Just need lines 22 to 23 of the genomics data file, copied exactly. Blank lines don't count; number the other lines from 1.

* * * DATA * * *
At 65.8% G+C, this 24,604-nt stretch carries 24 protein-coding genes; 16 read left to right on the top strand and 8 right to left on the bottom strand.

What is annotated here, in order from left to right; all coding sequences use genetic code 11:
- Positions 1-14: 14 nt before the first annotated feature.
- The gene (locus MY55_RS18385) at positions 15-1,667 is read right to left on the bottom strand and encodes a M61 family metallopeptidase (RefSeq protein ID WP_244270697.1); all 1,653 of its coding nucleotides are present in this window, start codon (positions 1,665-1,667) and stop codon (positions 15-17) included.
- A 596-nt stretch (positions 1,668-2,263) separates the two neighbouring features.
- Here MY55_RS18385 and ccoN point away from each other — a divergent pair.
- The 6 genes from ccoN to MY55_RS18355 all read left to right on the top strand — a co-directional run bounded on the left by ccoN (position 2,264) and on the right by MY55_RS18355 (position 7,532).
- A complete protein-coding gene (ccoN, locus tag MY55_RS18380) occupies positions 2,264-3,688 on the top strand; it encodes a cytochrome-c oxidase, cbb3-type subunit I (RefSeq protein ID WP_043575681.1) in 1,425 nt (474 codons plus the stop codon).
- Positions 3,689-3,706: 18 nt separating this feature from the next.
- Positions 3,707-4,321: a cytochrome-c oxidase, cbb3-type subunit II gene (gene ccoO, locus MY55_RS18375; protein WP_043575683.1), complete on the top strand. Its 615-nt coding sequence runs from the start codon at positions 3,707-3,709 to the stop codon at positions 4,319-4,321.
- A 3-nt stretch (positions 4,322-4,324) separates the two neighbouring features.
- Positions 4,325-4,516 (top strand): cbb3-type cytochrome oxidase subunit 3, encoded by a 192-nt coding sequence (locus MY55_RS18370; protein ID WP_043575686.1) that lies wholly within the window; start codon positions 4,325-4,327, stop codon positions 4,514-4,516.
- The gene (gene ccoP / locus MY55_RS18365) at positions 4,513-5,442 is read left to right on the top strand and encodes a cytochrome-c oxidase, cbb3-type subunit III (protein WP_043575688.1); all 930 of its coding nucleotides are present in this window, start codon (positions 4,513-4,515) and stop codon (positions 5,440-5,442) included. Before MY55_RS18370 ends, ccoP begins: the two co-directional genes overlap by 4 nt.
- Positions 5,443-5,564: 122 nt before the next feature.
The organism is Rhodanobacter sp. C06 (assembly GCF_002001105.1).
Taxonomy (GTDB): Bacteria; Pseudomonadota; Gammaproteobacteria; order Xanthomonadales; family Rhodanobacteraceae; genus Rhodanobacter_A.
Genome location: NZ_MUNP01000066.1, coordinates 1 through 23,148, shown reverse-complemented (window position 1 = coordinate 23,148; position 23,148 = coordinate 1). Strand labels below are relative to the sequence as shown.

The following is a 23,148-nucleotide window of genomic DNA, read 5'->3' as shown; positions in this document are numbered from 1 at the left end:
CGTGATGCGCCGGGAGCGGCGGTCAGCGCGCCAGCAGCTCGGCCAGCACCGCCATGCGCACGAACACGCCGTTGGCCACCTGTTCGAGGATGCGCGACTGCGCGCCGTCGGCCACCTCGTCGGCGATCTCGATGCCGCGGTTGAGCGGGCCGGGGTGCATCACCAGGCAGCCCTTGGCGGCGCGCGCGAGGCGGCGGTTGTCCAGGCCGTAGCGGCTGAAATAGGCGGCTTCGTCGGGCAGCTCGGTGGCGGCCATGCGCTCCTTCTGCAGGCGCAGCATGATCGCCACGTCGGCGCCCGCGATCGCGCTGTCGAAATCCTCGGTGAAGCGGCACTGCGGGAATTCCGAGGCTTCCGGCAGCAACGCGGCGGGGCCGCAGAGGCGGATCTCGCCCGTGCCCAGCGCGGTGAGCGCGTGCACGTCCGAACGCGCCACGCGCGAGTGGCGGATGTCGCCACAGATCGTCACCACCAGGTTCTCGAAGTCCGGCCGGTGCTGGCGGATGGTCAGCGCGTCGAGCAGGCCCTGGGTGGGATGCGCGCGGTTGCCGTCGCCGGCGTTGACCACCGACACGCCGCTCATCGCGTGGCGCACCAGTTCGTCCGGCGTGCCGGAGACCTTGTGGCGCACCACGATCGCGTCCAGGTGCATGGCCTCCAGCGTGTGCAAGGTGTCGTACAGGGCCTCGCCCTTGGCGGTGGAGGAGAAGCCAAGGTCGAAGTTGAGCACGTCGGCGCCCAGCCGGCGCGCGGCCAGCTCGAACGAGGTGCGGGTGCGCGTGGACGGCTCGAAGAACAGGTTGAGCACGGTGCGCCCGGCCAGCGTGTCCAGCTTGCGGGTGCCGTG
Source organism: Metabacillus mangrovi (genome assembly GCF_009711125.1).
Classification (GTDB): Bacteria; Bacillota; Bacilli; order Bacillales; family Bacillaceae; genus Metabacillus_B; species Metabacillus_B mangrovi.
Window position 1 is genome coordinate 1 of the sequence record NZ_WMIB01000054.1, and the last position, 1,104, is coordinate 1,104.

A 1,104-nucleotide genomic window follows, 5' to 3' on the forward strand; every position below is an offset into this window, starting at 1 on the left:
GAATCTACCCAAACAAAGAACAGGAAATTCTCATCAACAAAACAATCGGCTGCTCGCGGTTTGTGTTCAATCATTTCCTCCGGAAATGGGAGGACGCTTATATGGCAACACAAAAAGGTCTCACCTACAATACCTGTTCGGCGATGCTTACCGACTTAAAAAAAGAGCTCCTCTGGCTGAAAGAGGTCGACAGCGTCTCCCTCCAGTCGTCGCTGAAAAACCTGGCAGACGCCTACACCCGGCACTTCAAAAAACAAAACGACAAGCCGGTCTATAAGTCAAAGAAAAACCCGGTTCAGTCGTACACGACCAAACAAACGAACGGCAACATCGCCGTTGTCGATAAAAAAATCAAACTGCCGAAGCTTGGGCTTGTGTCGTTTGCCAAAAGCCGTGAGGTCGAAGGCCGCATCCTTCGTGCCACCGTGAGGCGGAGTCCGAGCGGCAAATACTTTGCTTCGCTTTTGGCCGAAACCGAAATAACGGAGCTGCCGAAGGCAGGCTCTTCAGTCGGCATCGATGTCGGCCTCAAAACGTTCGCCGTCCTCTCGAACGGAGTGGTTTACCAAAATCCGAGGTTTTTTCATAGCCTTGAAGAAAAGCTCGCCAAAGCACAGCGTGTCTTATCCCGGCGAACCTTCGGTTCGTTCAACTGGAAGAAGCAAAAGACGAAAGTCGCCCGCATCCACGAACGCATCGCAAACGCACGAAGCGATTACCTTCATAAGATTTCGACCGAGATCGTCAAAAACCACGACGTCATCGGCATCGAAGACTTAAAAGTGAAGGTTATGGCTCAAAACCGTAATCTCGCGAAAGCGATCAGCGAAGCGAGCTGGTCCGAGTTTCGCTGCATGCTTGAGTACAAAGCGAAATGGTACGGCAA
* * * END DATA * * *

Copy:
Window position 1 is genome coordinate 1 of the sequence record NZ_WMIB01000054.1, and the last position, 1,104, is coordinate 1,104.

A 1,104-nucleotide genomic window follows, 5' to 3' on the forward strand; every position below is an offset into this window, starting at 1 on the left: